Tuesday, March 13, 2012


My backyard is shaped like a bowl and is surrounded by oaks, maples, birch, cedars, and a variety of other trees, vines, and shrubs. Once leafed out, the little forest becomes nearly impenetrable—like a wall. In winter, its “wall” has decayed and it becomes light enough to view resident and meandering critters. Much to my delight, even a bobcat strolled through the other day. How cool is that?




I live by a road that is bordered by both fields and forest. Along the fields, the road remains clear most of the time, open to the sun’s drying power. Where the forests encroach right up to the road like fortresses, however, the constant shade causes the road to be perpetually wet. The forests are like walls.

Walls serve two purposes: to keep enemies out and to keep families safe inside. Eventually, walls crumble with age and misuse or fall to the effects of flood, earthquake, or fire. Even the interior walls in our homes sometimes fall victim to someone’s rough play or anger.

There are emotional walls that can cause damage, too. For example, someone disappointed in love may avoid being hurt again by hardening their heart. Rejection of any kind can cause us to hide behind our self-made walls of resistance, avoidance, or blame. Self-pity, anger, and deceit are other walls we build around our fragile egos to keep out further emotional damage. The worst damage comes when we decide we can trust no one but ourselves.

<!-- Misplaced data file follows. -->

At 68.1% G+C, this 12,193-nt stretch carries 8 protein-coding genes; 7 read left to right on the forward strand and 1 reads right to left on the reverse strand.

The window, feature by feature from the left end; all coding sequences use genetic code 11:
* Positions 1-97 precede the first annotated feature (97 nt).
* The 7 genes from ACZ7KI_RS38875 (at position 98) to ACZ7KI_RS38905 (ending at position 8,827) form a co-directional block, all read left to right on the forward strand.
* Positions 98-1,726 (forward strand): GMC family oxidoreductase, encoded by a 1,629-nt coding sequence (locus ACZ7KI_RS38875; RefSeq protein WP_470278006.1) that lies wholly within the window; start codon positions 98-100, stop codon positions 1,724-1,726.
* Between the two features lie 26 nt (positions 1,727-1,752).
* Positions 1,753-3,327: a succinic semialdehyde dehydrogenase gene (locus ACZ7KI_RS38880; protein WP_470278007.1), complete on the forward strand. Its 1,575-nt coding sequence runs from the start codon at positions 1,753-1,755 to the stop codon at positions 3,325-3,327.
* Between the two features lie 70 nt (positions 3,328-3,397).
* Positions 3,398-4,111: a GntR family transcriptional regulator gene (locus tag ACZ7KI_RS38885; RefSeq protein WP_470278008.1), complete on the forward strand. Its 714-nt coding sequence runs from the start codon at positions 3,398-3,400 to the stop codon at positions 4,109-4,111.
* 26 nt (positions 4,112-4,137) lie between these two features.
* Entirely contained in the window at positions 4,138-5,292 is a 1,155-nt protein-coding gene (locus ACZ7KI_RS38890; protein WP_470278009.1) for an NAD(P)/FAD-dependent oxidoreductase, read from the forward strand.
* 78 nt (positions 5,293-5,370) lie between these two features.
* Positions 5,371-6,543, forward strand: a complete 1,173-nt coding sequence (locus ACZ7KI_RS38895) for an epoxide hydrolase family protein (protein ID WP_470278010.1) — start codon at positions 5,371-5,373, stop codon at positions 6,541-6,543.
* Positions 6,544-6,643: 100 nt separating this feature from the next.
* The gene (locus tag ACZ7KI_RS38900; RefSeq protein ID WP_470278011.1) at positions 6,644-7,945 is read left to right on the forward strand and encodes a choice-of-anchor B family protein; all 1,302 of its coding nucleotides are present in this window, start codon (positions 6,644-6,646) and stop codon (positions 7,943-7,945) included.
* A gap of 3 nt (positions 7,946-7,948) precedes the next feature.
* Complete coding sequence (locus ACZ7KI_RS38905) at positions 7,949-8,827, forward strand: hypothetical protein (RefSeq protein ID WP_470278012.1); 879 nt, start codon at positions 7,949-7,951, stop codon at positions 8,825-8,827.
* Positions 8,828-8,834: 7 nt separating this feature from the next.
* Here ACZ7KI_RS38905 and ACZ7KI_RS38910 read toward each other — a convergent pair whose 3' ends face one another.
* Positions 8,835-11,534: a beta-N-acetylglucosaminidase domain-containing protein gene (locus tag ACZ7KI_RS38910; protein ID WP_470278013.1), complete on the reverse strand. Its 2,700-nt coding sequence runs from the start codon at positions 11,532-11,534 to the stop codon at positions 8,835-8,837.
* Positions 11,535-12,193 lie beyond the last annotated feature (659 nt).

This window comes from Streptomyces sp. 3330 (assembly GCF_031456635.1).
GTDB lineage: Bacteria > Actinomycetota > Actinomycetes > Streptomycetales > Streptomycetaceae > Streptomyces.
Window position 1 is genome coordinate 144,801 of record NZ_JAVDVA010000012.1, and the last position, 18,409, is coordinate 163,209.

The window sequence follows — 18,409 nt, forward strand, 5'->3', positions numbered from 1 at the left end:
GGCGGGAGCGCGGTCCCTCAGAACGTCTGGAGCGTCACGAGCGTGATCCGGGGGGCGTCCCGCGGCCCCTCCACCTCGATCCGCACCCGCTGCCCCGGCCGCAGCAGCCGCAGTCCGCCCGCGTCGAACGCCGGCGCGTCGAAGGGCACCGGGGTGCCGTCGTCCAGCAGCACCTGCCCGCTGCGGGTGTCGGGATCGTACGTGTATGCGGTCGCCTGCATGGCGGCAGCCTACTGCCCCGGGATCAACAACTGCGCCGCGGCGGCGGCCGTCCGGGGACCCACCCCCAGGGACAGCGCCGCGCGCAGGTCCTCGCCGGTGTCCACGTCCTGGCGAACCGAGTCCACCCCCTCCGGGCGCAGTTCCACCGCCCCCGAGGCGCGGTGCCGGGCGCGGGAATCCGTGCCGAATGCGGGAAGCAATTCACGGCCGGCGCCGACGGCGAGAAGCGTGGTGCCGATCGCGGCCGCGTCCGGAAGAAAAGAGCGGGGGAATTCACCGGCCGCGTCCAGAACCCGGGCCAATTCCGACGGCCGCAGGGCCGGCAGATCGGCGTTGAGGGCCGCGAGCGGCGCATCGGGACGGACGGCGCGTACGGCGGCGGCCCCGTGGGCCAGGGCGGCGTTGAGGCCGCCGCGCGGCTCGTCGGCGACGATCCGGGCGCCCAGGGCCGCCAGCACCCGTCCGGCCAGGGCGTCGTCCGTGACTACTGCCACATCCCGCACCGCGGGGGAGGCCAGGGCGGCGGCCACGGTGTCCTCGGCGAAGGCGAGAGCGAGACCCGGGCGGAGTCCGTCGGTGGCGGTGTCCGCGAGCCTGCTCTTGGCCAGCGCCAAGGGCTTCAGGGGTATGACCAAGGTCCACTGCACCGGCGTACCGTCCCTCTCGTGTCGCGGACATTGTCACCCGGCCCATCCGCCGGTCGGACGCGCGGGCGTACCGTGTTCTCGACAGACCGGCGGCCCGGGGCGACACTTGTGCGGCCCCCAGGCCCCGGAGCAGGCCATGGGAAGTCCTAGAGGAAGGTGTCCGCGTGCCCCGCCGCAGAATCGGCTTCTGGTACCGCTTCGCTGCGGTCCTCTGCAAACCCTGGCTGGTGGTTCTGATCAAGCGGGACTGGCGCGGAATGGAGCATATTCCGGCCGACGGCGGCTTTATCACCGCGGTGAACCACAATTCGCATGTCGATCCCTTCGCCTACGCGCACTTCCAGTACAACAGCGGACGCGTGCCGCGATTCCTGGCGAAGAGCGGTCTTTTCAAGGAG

The problem with building emotional walls is that it brings spiritual damage as well. How many Christians have left the church and perhaps even their faith because of something said or done that offends the ego? Sadly, such hurts can cause us to blame the church and God, Himself.

The sooner we realize that no one is perfect—not even ourselves—the sooner our destructive walls will fall. Only then can we see beyond the forests into the warm, healing sunlight of God’s perfect love and protection.

Nehemiah, governor of Israel’s remnant of Jews who returned to Jerusalem from captivity, first led them in repairing the temple. They followed that by rebuilding the broken walls around their city. As Christians, we are God’s temple. We’re told in the Bible to keep it in good spiritual condition, for it is God’s dwelling place. Once that’s in good order, He will help us knock down our emotional walls and then build necessary walls of the enemy’s resistance around us.

King David said, “You are my rock and my fortress; therefore, for Your name’s sake … pull me out of the net which they have secretly laid for me, for You are my strength.” (Psalm 31:3-4) “I will say of the Lord, ‘He is my refuge and my fortress; my God, in Him I will trust.’” (Psalm 91:2)

Lord, we trust You to be our wall, our fortress, and willingly give up any emotional walls we’ve built that are hindering our walk with You. In Jesus’ name, amen.

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